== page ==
- GlasyaMToF: Bad ability spread.
- LevistusMToF: Bad ability spread.
- MammonMToF: Bonus intelligence, but the spells are really situational.
- MephistophelesMToF: Bonus intelligence, but using Flame Blade is dangerous for a wizard.
- ZarielMToF: Too melee-centric.
- Variant: FeralSCAG: Marginally better because Wizards get more from Dexterity than from Charisma.
- Variant: Devil's TongueSCAG: Changing the spells doesn't really improve the Tiefling for Wizards.
- Variant: HellfireSCAG: Burning Hands works better for Wizards than Hellish Rebuke.
- Variant: WingedSCAG: Permanent flight without concentration. You don't need the free racial spells on a Wizard, so this is a great trade.
TortleTP: A definite possibility for a Bladesinger Wizard, but I wouldn't consider it for other wizards.
TritonVGTM: Nothing useful for the Wizard.
Yuan-Ti PurebloodVGTM: Better suited to Sorcers and Warlocks, but purebloods still make excellent wizards.
Setting-specific races are address below. Not every setting allows every race, and while most races presented in the core rules and in content for the Forgotten Realms can be used in other settings, races specific to settings like Ravnica aren't typically allowed in other settings. Talk to your DM about what races are allowed in your game.
Races of Ravnica
CentaurGGTR: Nothing useful for the Wizard.
GoblinGGTR: See above.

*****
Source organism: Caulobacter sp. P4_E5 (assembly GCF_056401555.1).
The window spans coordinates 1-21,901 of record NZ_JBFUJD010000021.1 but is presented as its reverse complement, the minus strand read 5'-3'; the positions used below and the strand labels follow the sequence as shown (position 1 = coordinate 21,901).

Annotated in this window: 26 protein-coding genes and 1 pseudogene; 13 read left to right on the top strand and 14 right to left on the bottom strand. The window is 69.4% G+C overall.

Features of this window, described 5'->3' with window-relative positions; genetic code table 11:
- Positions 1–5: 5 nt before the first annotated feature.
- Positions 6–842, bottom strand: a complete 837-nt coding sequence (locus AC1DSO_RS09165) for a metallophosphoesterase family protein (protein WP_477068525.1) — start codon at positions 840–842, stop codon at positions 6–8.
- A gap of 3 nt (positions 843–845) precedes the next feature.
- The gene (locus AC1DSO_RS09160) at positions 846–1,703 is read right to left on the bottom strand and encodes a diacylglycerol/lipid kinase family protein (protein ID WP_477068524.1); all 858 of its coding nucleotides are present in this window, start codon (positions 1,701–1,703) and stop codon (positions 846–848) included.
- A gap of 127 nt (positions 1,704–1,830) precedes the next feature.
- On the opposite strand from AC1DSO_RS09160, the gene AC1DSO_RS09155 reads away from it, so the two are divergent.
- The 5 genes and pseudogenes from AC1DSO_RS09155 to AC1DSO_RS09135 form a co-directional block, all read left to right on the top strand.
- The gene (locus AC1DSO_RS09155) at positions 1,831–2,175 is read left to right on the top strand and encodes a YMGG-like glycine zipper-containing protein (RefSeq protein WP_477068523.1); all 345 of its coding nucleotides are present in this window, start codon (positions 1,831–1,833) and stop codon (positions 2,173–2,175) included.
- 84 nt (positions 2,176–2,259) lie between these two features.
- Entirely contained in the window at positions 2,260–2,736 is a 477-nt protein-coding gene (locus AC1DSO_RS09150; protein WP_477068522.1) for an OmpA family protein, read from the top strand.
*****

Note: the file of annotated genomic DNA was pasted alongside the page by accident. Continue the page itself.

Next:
LoxodonGGTR: Nothing useful for the Wizard.
MinotaurGGTR: Nothing useful for the Wizard.
Simic HybridGGTR: A neat option, but you can get most of the race's benefits from spells.
VedalkenGGTR: The Intelligence increase is a great start. The free proficiencies add some extra utility, and getting an extra d4 on the ability checks with those proficiencies really helps the Vedalken stand out as an expert. Vedalken Dispassion will help protect you from spells and effects which might otherwise take you out of a fight in one go.
- Arcana (Int): Wizards are all about Arcana, so it's reasonable to assume that you know it.
- History (Int): Helpful, especially in campaigns which go into history frequently.
- Insight (Wis): You likely don't have enough Wisdom to be particularly good at this, but it can be helpful if your party's Face doesn't have it.
- Investigation (Int): Helpful, but likely best left for the party's Scout.
- Medicine (Wis): Leave this for Clerics.
- Religion (Int): One of the more important knowledge skills, and you ar eprobably better with it than the CLeric.
This section does not address every published background, as doing so would result in an ever-growing list of options which don't cater to the class. Instead, this section will cover the options which I think work especially well for the class, or which might be tempting but poor choices. Racial feats are discussed in the Races section, above.
With the Wizard's Intelligence, you want as many knowledge skills as you can get.
- AcolytePHB: Two skills from the Wizard skill list, and two languages. Not awful, but nothing that you really need to have.
- Clan CrafterSCAG: History is good, but Wizards typically don't get a lot of use out of Insight, and artificer's tools aren't terribly useful.
- Cloistered ScholarSCAG: Two knowledge skills are great, and you get to pick one. The bonus languages might not be particularly helpful, since you can handle languages magically.
- Faction AgentSCAG: Insight is okay, and the flexible skill choice is nice, but you can get the languages magically.
- HermitPHB: Two skills from the Wizard skill list, one language, and proficiency with the herbalist's kit, which could be useful.
- SagePHB: Two of the better skills from the Wizard skill list, and two languages. The bonus languages might not be particularly helpful, since you can handle languages magically.